I probably have missed the psychokinesis topic, but many years ago I was experimenting with Monte-Carlo-Filters for robot positioning, which require "very good" PRNGs.
Linear congruence generators like by Kernighan & Ritchie failed, but the Mersenne Twister even in the TT800 version worked like a charm - it was seeded by random seeds computated from actual time (millis) and the ADC value of an unused, unconnected ADC pin.
At that time I had no built-in PRNG available, certainly not even a validated and certificated thing like that from Intel or whatever.
So from my experience I actually doubt that sth like "a real" RNG (like based on "strong Brownian Motion producers" ;) ) would be needed for scientific purposes, instead a "golden standard" PRNG would always fit.
Other way round, as to experiments for influencing "natural" RNG sequences, combined with randomness tests, your electronic circuit looks really amazing.
Image

Heater
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Re: Random Number Generator Using Build In Hardware

Sun Oct 04, 2020 10:27 am

dsyleixa123 wrote:
Sun Oct 04, 2020 8:50 am
Linear congruence generators like by Kernighan & Ritchie failed, but the Mersenne Twister even in the TT800 version worked like a charm
Yes indeed. There are many better PRNG's out there now a days.

To my taste the Mersenne Twister is a bit over complicated, big and slow given that it is not cryptographically secure. Particularly for use in micro-controllers.

I like the xoshiro / xoroshiro generators. Very small, very fast, very good statistical similarity to random. I know guys who have spent countless compute hours trying them with all kind of tests of randomness they came out very well.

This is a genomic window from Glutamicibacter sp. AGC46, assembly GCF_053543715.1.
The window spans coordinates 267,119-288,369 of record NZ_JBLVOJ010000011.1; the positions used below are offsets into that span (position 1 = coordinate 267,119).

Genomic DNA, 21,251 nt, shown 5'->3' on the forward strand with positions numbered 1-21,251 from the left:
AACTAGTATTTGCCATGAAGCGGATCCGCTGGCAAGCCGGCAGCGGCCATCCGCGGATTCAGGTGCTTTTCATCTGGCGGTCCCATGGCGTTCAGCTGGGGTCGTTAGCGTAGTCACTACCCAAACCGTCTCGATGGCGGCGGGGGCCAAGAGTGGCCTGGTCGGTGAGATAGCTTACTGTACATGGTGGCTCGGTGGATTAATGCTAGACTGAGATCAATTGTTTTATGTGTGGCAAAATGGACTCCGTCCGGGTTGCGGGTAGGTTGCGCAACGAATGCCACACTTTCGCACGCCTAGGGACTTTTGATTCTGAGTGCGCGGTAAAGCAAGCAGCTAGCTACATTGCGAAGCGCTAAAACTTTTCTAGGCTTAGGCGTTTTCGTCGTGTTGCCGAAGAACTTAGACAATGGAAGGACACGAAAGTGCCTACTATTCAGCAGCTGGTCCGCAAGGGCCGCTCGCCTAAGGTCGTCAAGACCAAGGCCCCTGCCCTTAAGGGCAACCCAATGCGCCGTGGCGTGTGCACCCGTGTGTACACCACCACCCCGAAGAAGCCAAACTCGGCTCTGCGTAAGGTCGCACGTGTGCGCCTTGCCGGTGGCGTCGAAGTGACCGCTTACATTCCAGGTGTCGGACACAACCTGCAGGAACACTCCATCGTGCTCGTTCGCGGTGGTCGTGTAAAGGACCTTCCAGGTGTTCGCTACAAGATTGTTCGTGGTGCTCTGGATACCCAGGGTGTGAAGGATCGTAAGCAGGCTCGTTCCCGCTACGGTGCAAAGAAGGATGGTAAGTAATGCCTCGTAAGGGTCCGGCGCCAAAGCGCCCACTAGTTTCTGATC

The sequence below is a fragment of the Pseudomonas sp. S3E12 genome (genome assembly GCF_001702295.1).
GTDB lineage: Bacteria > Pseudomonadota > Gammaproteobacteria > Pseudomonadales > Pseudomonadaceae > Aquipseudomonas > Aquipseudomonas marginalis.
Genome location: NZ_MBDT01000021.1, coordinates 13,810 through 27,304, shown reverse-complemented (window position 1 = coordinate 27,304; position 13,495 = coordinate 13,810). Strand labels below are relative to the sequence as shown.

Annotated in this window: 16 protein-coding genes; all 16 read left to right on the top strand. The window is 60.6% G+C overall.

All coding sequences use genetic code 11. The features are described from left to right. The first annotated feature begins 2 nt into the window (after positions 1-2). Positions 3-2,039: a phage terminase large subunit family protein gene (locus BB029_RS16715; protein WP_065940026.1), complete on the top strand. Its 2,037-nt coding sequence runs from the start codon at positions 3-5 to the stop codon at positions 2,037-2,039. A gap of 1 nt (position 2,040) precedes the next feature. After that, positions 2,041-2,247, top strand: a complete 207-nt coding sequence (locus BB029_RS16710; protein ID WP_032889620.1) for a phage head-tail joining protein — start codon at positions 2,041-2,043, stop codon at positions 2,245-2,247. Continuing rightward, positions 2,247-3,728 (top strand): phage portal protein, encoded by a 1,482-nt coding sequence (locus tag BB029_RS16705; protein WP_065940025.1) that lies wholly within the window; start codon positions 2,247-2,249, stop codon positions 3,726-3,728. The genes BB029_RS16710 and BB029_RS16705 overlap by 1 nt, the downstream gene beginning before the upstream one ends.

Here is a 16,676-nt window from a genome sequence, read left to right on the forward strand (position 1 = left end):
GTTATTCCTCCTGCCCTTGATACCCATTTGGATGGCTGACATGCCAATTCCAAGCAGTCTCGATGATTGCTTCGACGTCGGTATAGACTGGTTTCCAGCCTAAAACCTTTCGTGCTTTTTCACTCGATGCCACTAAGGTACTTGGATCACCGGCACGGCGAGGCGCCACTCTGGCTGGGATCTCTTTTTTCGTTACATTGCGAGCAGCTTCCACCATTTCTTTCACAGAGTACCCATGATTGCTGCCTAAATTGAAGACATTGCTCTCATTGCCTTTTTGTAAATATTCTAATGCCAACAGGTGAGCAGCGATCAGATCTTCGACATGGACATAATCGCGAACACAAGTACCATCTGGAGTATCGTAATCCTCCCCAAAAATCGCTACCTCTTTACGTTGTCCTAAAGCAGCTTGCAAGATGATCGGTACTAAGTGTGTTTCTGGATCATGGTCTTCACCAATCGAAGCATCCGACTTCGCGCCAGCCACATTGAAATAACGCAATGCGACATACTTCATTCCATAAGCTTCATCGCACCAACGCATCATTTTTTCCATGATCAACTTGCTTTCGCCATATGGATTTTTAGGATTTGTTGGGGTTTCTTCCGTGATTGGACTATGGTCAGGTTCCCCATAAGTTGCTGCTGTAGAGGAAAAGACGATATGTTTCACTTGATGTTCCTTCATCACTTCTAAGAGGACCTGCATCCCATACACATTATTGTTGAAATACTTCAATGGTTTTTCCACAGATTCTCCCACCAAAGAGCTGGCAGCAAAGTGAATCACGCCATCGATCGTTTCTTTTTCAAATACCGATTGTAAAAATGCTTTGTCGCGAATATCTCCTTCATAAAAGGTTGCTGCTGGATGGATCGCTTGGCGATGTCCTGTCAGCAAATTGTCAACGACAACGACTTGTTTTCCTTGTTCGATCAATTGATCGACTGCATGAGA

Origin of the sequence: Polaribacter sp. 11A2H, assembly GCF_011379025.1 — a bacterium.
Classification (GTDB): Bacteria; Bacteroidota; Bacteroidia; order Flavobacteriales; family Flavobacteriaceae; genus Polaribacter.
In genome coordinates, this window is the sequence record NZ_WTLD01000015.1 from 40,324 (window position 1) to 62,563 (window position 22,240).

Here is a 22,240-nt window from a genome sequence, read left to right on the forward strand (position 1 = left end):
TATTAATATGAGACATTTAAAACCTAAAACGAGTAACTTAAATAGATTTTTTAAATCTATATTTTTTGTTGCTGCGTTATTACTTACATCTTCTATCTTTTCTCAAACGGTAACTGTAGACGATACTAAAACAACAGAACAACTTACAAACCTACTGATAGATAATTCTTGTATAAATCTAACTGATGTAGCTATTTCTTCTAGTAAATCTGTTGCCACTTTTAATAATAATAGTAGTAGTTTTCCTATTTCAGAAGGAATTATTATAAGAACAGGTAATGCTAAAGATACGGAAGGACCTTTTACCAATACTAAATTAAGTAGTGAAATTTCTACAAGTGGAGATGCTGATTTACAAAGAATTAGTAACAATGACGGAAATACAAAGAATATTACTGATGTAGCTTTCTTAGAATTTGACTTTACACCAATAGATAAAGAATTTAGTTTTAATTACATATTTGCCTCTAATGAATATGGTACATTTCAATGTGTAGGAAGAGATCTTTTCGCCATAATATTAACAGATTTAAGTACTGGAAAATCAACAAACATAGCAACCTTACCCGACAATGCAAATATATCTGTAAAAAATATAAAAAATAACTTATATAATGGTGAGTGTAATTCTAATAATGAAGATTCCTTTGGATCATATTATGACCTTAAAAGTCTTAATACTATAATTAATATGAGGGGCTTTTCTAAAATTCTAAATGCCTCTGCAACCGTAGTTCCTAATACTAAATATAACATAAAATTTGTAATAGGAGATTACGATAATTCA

http://prng.di.unimi.it/
Lot's of source code of them there to play with.

I also like the PCG PRNGS. Which by all accounts are even better if a bit slower.
https://www.pcg-random.org/index.html
https://www.pcg-random.org/download.html

There is a great presentation about random numbers and PRNG by the creator of PCG here:
"Stanford Seminar - PCG: A Family of Better Random Number Generators" - https://www.youtube.com/watch?v=45Oet5qjlms
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Heater
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Re: Random Number Generator Using Build In Hardware

Sun Oct 04, 2020 10:41 am

Tobias Claren wrote:
Wed Sep 30, 2020 9:08 pm
Does a Raspberry PI contain a real random number generator?
...
Like this USB stick, which is used at Princeton University for parapsychological experiments (micropsychokinesis):
https://ubld.it/truerng_v3
E.g. in "The Global Consciousness Project".
I had to check that USB truerng link. There it says:
The new entropy mixing algorithm takes in 20 bits of entropy and outputs 8 bit to ensure that maximum entropy is maintained. The algorithm uses multiplication in a galois field similar to a cyclic redundancy check to mix the ADC inputs thoroughly while spreading the entropy evenly across all bits.
Well, that means that whatever biases, statistical fluctuations, etc, the actual noise source may have they are all washed away by the "algorithm" in there.

That means that whatever effect on the noise source by pycho-waves there may be will also be washed away. Making any experiment that relies on true randomness using that device null and void.

This is what ejolson was pointing out in a previous post here.

I'm now convinced.

Those Princeton University guys have no idea what they are doing and are totally misguided.
Memory in C++ is a leaky abstraction .

dsyleixa123
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Re: Random Number Generator Using Build In Hardware

Sun Oct 04, 2020 10:52 am

as to
http://prng.di.unimi.it/xoroshiro1024plusplus.c
how would this prng be #included, seeded and called, similar to
srand(seed) and rand()?

Heater
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Re: Random Number Generator Using Build In Hardware

Sun Oct 04, 2020 11:10 am

Further to the truerng_v3 link in notice that at the link above it says:
The TrueRNG Hardware Random Number Generator uses the avalanche effect in a semiconductor junction to generate true random numbers. The avalanche effect has long been used for generation of random number / noise and is a time-tested and proven random noise source.